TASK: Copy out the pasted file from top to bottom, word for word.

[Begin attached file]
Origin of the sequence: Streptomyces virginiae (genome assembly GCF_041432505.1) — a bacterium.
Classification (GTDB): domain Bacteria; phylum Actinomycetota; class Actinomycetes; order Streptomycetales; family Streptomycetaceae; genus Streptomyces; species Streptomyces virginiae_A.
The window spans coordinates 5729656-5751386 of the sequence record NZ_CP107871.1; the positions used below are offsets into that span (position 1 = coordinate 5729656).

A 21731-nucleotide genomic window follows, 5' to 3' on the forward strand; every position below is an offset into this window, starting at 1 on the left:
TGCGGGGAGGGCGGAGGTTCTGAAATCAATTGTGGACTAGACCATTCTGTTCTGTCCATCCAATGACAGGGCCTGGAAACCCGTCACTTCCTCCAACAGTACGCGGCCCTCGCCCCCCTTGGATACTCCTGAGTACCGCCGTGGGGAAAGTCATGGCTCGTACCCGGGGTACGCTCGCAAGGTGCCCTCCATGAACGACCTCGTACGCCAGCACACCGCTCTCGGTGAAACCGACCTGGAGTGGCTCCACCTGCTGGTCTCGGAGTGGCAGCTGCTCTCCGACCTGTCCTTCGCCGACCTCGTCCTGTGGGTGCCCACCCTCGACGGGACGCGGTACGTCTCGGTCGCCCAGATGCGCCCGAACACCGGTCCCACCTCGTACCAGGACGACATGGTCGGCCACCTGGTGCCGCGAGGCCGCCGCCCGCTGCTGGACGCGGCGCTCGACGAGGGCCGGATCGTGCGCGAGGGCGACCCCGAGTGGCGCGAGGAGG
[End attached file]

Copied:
Origin of the sequence: Streptomyces virginiae (genome assembly GCF_041432505.1) — a bacterium.
Classification (GTDB): domain Bacteria; phylum Actinomycetota; class Actinomycetes; order Streptomycetales; family Streptomycetaceae; genus Streptomyces; species Streptomyces virginiae_A.
The window spans coordinates 5729656-5751386 of the sequence record NZ_CP107871.1; the positions used below are offsets into that span (position 1 = coordinate 5729656).

A 21731-nucleotide genomic window follows, 5' to 3' on the forward strand; every position below is an offset into this window, starting at 1 on the left:
TGCGGGGAGGGCGGAGGTTCTGAAATCAATTGTGGACTAGACCATTCTGTTCTGTCCATCCAATGACAGGGCCTGGAAACCCGTCACTTCCTCCAACAGTACGCGGCCCTCGCCCCCCTTGGATACTCCTGAGTACCGCCGTGGGGAAAGTCATGGCTCGTACCCGGGGTACGCTCGCAAGGTGCCCTCCATGAACGACCTCGTACGCCAGCACACCGCTCTCGGTGAAACCGACCTGGAGTGGCTCCACCTGCTGGTCTCGGAGTGGCAGCTGCTCTCCGACCTGTCCTTCGCCGACCTCGTCCTGTGGGTGCCCACCCTCGACGGGACGCGGTACGTCTCGGTCGCCCAGATGCGCCCGAACACCGGTCCCACCTCGTACCAGGACGACATGGTCGGCCACCTGGTGCCGCGAGGCCGCCGCCCGCTGCTGGACGCGGCGCTCGACGAGGGCCGGATCGTGCGCGAGGGCGACCCCGAGTGGCGCGAGGAGG